Stanford University

Make a Difference as a Patient Advocate

The role of “patient advocate” is new and evolving. As the importance of patients’ rights gains momentum, a group of healthcare professionals has banded together to stand up for the best interests of their patients. Because patient advocates are a new career path, many healthcare professionals declare themselves “patient advocates” after extensive experience in the fields. However, degree programs focusing on healthcare advocacy are cropping up across the United States.

One of the best things about patient advocacy is the variety of jobs you can take on. Not all patient advocates work in hospitals. Many work in non-profits, insurance companies, and government agencies. If you haven’t had clinical experience, you can still use your skills as a patient advocate.

What is a Patient Advocate?

Patient advocates come in a variety of specialties. No matter the field, their primary job is to ensure that patients receive the care they need and stand up for patients’ rights. Basically, patient advocacy encompasses any job that is for a patient’s benefit.

Patient advocates can be government agencies, non-profits, or individual healthcare workers. For the purpose of this article, we will assume “patient advocate” is an individual.

There are 5 main types of patient advocacy:

Medical Assistance: Work closely with patients in hospitals providing medical assistance. May help diagnose or treat disorders. May accompany patient to appointments. Must have previous medical experience/medical knowledge. Good job for retired doctors and nurses.

Insurance Assistance: Assist with navigating the confusing world of health insurance. Make sure patients have the necessary coverage. Deal with insurance companies on behalf of the patient and/or family.

Home Health Assistance: Assist patients who at their homes. Similar to nursing assistants or home health aides. May perform therapy or rehabilitation services as well as daily living assistance.

Elder and Geriatric Assistance: May work in a patient’s home, assisted-living or nursing home facilities. Similar to home health assistance, but focused on the elderly.

Legal Assistance: Assists patients with legal troubles. May help file malpractice claims, worker’s compensation, or disability. Must have prior legal experience. Licensed attorney preferred.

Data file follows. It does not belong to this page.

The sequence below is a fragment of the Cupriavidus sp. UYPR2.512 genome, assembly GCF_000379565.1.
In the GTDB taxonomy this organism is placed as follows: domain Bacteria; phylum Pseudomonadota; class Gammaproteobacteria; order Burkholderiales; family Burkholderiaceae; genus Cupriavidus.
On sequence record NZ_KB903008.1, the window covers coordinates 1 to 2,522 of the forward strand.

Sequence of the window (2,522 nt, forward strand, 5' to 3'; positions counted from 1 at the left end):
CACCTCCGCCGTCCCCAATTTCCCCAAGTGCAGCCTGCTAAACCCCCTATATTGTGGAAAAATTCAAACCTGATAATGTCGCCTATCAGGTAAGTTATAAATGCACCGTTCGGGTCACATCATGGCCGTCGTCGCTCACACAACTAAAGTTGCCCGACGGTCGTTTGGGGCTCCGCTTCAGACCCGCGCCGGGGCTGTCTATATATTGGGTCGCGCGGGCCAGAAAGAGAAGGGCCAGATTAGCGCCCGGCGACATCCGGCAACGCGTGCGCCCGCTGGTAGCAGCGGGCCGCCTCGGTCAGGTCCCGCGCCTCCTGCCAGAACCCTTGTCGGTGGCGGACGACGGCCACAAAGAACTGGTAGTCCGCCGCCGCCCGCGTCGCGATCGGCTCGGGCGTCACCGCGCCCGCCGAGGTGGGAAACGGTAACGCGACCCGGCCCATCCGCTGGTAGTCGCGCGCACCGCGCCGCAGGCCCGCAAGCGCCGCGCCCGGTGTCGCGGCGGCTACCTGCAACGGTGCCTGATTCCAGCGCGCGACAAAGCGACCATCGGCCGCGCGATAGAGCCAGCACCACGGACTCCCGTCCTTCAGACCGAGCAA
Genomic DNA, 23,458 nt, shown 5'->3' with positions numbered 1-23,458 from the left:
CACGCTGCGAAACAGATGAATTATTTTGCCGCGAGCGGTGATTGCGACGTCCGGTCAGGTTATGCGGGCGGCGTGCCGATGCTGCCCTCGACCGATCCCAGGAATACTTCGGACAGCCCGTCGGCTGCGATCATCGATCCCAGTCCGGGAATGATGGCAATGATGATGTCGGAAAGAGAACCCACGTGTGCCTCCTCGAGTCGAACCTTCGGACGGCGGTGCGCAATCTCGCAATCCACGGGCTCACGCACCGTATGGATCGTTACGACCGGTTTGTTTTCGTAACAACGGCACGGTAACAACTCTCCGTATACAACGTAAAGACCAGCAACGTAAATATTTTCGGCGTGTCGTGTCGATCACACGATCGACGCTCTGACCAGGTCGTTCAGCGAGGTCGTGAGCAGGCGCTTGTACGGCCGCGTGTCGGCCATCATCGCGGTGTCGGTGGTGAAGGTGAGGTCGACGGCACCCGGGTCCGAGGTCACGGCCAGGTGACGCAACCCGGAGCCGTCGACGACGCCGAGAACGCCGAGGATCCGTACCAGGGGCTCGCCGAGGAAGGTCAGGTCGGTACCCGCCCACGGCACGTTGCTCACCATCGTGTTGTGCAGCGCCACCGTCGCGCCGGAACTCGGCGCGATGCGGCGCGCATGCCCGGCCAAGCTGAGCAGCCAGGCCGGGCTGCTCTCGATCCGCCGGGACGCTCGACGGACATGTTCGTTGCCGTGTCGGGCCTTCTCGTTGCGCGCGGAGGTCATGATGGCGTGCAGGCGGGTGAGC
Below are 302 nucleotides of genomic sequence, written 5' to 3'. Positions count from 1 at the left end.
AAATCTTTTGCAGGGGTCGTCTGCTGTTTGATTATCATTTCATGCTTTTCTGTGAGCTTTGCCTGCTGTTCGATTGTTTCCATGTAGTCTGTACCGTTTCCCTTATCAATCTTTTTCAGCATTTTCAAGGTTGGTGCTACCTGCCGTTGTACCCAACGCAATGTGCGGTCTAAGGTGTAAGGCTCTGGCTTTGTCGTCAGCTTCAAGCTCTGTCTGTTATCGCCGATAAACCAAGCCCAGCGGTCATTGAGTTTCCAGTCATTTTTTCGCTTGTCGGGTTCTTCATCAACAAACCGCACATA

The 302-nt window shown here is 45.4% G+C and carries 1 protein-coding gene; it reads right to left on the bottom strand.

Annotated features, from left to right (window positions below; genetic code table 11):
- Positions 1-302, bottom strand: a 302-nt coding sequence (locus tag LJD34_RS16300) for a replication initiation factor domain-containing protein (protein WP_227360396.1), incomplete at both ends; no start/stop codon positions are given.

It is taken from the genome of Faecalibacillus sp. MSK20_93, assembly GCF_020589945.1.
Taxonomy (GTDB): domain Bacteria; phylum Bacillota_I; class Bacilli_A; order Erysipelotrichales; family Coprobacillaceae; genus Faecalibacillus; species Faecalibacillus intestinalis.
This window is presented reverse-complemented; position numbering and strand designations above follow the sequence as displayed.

What Makes a Good Patient Advocate?

Requirements for patient advocates will depend on the area you place to work in. Here’s a short breakdown of the common requirements for each specialty. Please note, these may not apply in every situation, and requirements may vary from job to job.

Medical Assistance:
• Previous medical experience and knowledge such as a job as a doctor, nurse, physician assistant or other healthcare professional.
• Desire to stand up for patients’ rights
• Ability to speak to authority figures like doctors and insurance companies with the patient’s best interests in mind
• Compassion and empathy
• Friendly disposition
• Ability to work with people from a variety of backgrounds
• Excellent communication skills
• Ability to multi-task and remain organized

Insurance Assistance:
• Knowledge of the health insurance system, including private insurance and Medicare/Medicaid
• Experience in billing and/or coding a plus
• Compassion and empathy
• Patience
• Friendly disposition
• Ability to stand up to insurance companies with the patient’s best interests in mind
• Excellent communication skills
• Ability to multi-task and remain organized

Home Health Assistance:
• Experience working as a nursing assistant or home health aide
• Compassion and patience
• Ability to multi-task
• Friendly disposition
• Ability to make decisions in the patient’s best interest

Elderly and Geriatric Health Assistance:
• Experience working as a nursing assistant or home health aide
• Compassion and patience
• Ability to multi-task
• Friendly disposition
• Ability to make decisions in the patient’s best interest
• Experience working in geriatrics preferred

Legal Assistance:
• Experience working in the legal system
• Understanding of malpractice, disability, Medicare, etc.
• Compassion and patience
• Ability to make tough decisions that are in the patient’s best interest
• Open-minded
• Experience working with people from a variety of backgrounds

How Can a Patient Advocate Help?

Because patient advocates can work in a variety of places and wear many hats, their range of influence is wide. How you help will obviously depend on where you choose to specialize. Those in medical assistance may work in hospitals, nursing homes, or community clinics. Interested in insurance assistance? You will could work for an insurance company or non-profit organization. Lawyers who give legal assistance may have their own practices or work pro-bono. In many of these fields, you could work for government agency.

Of course, you can be a patient advocate while keeping the job you currently have and volunteering your time. Because there is never a shortage of patients, there will always be a need for patient advocates.

Steps to Becoming a Patient Advocate

The role of patient advocate is fairly new, and there are only a handful of institutions that offer certificates or degrees in patient advocacy. Patient advocates typically give themselves the title. However, there are a few schools that offer patient advocacy programs:

• Cleveland State University
• Sarah Lawrence College
• The University of Wisconsin
• Stanford University

If you are considering becoming a patient advocate but you don’t want to go back to school, you should choose a specialty area and gain experience. As we said, many patient advocates are healthcare professionals with advanced experience in a specific field who go on to volunteer their time as an advocate.

Learn more about exciting and rewarding careers in healthcare at AllHealthcare.com.

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